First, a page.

The Dreamers might have fared better if it hadn’t been billed as a musical. It is hard to find a category for it – part centenary celebration, part video documentary, part community theatre, part contemporary oratorio about British participation in the battle of Gallipoli but since they don’t hand out Off West End awards for Worthiness, it’s not surprising critics dismissed it.

In the absence of a proper cast list or background information (the production team didn’t think it worth giving journos the souvenir brochure, a move almost guaranteed to produce disappointing reviews since everyone else in the theatre was fanning themselves with its glossy pages) you can’t name individuals but the young amateur cast from all over Kent who worked for twelve months to bring this together were as well-drilled and well-sung as any final year of drama students.

I’ve been to Gallipoli. Without wishing to disrespect the 21,000 Commonwealth soldiers who lost their lives there, ye Gods it’s boring – you hike for an hour to see one stone memorial and a pine tree. We went to the cinema till it was time to return to the bus. And, thanks to that Mel Gibson movie I had no idea it was fought by any but ANZAC troops – so this story, about Reggie someone and his platoon of youngsters who sailed from Devonport was initially interesting until his narrative was so disappeared under ineffectual musical and theatrical effects his last name might as well have been Perrin.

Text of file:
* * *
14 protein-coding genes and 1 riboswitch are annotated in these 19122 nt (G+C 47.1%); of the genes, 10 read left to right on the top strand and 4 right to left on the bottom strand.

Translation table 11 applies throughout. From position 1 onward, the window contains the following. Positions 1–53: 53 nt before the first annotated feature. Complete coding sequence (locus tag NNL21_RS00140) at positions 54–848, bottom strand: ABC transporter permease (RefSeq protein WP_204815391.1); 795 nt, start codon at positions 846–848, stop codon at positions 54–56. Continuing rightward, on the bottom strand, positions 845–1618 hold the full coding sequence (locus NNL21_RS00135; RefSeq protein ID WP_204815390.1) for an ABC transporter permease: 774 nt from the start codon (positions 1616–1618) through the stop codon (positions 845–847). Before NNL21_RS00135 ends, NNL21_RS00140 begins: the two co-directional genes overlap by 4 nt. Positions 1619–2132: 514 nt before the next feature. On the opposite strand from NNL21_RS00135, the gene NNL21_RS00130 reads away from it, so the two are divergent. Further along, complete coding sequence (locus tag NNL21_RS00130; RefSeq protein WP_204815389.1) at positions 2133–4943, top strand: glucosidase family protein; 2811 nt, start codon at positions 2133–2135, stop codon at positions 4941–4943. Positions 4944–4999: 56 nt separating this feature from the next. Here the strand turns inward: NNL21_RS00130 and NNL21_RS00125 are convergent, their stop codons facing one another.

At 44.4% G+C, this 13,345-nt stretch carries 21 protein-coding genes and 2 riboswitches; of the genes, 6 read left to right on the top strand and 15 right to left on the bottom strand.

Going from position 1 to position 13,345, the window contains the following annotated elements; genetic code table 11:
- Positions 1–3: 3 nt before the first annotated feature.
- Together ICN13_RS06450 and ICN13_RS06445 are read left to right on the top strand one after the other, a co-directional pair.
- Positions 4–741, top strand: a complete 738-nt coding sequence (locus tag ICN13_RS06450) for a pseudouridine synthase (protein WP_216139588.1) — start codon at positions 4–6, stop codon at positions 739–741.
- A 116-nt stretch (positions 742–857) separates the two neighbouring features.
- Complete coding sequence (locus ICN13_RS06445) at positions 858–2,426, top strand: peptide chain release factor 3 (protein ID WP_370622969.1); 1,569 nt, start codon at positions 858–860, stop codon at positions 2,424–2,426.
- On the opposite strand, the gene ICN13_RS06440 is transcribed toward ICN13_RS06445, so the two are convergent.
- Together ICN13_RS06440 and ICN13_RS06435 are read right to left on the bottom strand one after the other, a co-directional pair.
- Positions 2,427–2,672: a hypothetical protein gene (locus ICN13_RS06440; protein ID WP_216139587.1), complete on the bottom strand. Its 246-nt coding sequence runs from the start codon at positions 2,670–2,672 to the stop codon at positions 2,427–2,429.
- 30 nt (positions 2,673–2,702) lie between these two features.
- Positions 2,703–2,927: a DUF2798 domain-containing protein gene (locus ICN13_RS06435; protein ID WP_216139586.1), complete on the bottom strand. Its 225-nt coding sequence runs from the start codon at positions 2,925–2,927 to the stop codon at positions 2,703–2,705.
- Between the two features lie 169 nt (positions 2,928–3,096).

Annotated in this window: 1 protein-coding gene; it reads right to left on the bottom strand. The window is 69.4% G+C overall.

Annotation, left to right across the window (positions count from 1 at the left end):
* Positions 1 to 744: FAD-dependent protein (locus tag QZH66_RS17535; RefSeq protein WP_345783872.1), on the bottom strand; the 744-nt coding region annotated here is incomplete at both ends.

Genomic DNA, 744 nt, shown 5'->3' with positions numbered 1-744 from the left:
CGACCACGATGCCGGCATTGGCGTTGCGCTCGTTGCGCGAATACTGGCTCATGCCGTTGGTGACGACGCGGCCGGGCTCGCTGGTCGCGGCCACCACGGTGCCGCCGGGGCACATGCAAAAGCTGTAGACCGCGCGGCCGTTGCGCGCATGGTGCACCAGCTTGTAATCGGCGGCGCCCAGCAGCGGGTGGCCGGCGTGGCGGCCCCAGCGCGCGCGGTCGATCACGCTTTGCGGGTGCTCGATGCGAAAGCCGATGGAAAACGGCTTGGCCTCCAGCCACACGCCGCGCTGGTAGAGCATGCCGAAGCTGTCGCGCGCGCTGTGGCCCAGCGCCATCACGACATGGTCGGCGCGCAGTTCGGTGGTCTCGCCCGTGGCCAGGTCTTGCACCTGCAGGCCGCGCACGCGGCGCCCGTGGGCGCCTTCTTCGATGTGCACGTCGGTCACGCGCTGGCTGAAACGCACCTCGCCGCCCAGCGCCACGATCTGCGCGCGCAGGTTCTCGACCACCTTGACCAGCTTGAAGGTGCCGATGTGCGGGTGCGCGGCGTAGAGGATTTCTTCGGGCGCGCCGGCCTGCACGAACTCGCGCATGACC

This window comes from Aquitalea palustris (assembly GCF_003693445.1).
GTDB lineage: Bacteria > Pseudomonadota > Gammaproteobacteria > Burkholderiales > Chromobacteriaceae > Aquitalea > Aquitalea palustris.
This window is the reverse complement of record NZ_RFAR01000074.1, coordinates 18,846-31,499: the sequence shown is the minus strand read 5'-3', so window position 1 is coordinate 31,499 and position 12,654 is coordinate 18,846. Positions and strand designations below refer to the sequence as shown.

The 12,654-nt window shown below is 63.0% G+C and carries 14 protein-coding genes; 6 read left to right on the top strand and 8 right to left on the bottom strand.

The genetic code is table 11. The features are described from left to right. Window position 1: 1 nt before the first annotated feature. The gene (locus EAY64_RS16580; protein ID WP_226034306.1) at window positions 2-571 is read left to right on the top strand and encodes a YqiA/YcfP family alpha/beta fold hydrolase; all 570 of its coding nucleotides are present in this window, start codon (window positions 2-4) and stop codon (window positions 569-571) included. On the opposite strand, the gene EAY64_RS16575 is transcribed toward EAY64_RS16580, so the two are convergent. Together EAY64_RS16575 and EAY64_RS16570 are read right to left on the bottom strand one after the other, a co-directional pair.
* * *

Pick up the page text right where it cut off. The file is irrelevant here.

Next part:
It’s the video narration that’s the most bizarre – some of it is random actors telling the story of the Dardanelles campaign, others are intended to represent the generals and politicians who steered its disastrous course. As the central figure, Sir Tim Rice has been directed to glance regularly to left and right to ‘involve’ the others who are speaking – except something clearly went wrong with the recordings and they don’t reciprocate so he just looks as though he’s trying to cross an impossibly busy road. For two hours.

Actually, ‘random’ doesn’t being to cover the actors: this has to be the only bill which includes Amanda Redman, Michael Buerk, Gene Hunt  from Life on Mars and that woman who married Boycie in Only Fools and Horses.

The music is interesting in a folksy-to-soft-rock way and the band, led by composers Gina Georgio and James Beeny, are very competent – you’d certainly hire them for a wedding but you probably wouldn’t lend them the main house of your theatre for three weeks unless you were St James’s development director Lady Lucy French whose great-grandfather Field Marshal Sir John French was commander in chief of the British Expeditionary Forces at the start of the First World War. Well, until 1915 when he was sent home and replaced by the disastrous Sir Douglas Haig who didn’t believe in tanks or machine guns.

Despite the diligence of his cast, Mark Piper’s staging is breathtakingly predictable, lots of young men winding their puttees in underlit trenches and women striding about in crisply starched uniforms representing the professions they’ve taken over while the men are fighting. There are lots of neatly-shaped tableaux, and an anthemic finale and if you could find a category for it or a thread on which to hang your engagement, you might think it quite affecting.

But a musical? No.